Hergott: ICBC applauded for rooting out insurance scammers

The “jump-in” scheme where relatives of someone who has actually been in a crash pretend that they were in the crash as well.

Liar. Cheater. Scammer. The very words leave an unpleasant aftertaste.

A distaste for those who lie, cheat and scam is a common human experience.

Is it because each of us has been lied to, cheated, or scammed, and have felt the sharp pangs of betrayal?

Each of us feels it to the extent fraudsters and scammers cheat ICBC.

Recent news has ICBC pointing at fraudulent claims as a reason for their request to increase our auto insurance rates 6.7 per cent

ICBC refers to a newly uncovered “jump-in” scheme where relatives of someone who has actually been in a crash pretend that they were in the crash as well, pretend to be injured, and submit claims for those pretend injuries.

We throw our full support behind the Special Investigations Unit of ICBC’s efforts to uncover these sorts of fraudulent schemes and bringing the scammers to justice. An exposed liar or cheater who is brought to justice leaves an aftertaste sweeter than honey.

I am enjoying that sweet aftertaste after reading two recent court decisions related to one ICBC claim.

The first decision, rendered in March 2015, is the judgment, following a 33-day trial.

This decision tells a riveting story of fabrication, exaggeration and attempted witness tampering that ends with a judgment in favour of the plaintiff of $36,042.30.

The second decision, rendered Aug. 26, 2015, is the same judge’s decision about the costs of that trial.

Generally speaking, costs is compensation paid by the unsuccessful party to the successful party for expense incurred in the litigation process.

The normal costs award is in favour of the plaintiff. In this very unique case, the plaintiff is recovering none of her costs and instead is having to pay costs to the defence.

The plaintiff’s settlement offer leading up to the trial was $2,000,000.

The defence had offered to pay her $250,000.

How wonderful that her greed led her to reject the defence offer and proceed to trial where her deception was exposed.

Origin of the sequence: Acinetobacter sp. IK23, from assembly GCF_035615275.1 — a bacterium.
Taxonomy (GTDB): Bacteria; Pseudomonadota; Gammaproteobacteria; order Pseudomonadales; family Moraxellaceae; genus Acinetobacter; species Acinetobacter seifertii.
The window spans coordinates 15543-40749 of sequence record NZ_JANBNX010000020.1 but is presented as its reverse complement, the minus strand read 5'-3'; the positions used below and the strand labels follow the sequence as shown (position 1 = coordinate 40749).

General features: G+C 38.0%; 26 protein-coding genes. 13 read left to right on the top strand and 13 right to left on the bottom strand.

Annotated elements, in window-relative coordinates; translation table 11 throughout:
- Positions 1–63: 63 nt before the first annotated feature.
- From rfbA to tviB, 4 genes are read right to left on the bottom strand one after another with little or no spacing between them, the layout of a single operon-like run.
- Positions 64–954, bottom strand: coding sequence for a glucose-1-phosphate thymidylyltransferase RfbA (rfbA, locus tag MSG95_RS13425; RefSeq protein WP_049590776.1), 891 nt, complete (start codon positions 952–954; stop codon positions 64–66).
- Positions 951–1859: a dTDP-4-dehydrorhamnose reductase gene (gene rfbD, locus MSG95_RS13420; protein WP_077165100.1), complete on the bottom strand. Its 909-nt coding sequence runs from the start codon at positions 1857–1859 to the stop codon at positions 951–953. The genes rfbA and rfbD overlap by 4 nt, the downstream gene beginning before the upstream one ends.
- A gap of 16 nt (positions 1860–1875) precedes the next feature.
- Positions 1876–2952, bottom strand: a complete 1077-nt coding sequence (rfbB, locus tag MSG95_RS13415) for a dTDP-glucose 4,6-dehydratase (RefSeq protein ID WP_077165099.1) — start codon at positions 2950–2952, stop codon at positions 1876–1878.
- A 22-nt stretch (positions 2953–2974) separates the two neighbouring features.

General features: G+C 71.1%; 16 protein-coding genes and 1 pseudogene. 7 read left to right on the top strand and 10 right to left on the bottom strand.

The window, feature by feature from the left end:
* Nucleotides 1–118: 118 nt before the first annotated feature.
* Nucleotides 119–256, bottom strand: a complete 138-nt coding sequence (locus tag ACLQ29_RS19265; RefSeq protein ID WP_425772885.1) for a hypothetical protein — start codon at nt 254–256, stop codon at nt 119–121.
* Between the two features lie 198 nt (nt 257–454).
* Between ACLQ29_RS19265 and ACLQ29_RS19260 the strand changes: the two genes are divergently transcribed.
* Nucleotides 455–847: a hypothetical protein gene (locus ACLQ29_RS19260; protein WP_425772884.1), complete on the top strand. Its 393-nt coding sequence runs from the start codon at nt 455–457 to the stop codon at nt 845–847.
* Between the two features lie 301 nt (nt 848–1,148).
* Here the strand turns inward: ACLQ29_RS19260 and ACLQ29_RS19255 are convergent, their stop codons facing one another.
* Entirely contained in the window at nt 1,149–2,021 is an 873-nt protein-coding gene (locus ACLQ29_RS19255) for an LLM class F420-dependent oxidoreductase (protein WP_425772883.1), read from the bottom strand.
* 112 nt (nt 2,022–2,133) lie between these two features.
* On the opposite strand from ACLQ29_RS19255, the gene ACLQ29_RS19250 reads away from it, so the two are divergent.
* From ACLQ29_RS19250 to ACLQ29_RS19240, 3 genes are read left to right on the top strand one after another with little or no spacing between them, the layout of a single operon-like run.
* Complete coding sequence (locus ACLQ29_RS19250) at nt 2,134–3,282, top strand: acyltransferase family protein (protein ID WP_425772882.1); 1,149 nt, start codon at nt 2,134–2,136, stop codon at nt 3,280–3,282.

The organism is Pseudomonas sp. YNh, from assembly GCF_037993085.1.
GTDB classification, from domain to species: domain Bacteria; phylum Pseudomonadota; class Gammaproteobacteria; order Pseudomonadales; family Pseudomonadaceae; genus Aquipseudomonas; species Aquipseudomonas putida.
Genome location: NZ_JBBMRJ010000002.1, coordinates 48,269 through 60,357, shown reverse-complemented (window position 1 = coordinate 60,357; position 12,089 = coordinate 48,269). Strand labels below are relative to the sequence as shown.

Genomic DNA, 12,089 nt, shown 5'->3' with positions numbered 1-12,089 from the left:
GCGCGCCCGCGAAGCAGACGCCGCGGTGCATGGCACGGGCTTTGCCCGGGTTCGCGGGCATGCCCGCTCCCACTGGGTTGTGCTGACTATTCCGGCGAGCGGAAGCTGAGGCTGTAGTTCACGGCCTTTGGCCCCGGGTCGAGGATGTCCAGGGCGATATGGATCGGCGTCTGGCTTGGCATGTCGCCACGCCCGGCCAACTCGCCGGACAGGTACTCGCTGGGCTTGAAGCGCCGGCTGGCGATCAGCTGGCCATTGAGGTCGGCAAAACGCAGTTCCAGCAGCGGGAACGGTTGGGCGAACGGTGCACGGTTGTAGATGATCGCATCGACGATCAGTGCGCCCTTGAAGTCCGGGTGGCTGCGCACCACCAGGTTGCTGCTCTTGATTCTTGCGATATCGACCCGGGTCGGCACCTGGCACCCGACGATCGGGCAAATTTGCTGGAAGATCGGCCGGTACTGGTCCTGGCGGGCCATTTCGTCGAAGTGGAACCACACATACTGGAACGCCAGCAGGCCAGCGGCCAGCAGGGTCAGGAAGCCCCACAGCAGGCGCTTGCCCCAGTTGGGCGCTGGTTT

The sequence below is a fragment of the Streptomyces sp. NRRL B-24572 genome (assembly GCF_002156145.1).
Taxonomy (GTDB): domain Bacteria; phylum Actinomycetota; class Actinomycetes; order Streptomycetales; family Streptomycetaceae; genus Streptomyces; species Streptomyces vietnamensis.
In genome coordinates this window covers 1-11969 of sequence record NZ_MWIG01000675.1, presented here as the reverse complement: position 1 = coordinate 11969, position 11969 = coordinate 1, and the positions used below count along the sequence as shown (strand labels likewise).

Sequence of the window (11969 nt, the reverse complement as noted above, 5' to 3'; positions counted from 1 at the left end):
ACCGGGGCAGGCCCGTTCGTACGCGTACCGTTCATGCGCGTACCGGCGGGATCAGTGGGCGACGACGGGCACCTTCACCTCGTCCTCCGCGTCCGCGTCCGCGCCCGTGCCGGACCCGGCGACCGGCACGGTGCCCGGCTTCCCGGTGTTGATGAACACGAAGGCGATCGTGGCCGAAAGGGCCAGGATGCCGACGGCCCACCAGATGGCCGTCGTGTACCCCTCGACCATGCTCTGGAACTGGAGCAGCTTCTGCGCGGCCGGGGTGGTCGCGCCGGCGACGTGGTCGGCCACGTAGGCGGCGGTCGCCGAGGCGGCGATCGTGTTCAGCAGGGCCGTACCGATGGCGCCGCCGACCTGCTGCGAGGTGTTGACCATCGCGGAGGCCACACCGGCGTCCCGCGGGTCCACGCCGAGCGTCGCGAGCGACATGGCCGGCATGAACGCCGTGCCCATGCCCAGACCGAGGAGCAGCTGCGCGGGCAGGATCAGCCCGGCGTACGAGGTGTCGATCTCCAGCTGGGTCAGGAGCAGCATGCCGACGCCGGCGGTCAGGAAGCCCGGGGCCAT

I have written several times about the importance of credibility in a personal injury claim.

Great care needs to be taken not only to be scrupulously honest and forthright, but also to avoid completely innocent inconsistencies.

One of the greatest of injustices, in my view, is where innocent inconsistencies are used to plant seeds of doubt that can result in an honest and forthright injury victim being unfairly dealt with.

The plaintiff in this case had a laundry list of inconsistencies, which the trial judge reviewed item by item, and they were far from innocent.

The judge introduces the laundry list with the following: “The evidence of the plaintiff with regards to that incident was only the beginning of her attempts to fabricate evidence so as to exaggerate what had occurred, her injuries and their effect on her life since 2008. This section of my reasons for judgment dealing with the lack of credibility of the plaintiff could consume many, many more pages than I will record, but I will highlight certain aspects of the evidence in the following discussion.”

Just one of the inconsistencies referred to by the judge was the stark difference between how the plaintiff moved at the trial and her movements that had been recorded in video surveillance.

At trial, she “…exhibited considerable physical discomfort, rarely turning her head to either side.” Whereas there was nothing of the sort apparent in 16 days of video surveillance.

What are the financial consequences to the plaintiff? I expect that she will be facing costs consequences well in excess of $100,000 after the dust settles.

Do you want to read the court decisions yourself? E-mail me and I’ll send you the links.

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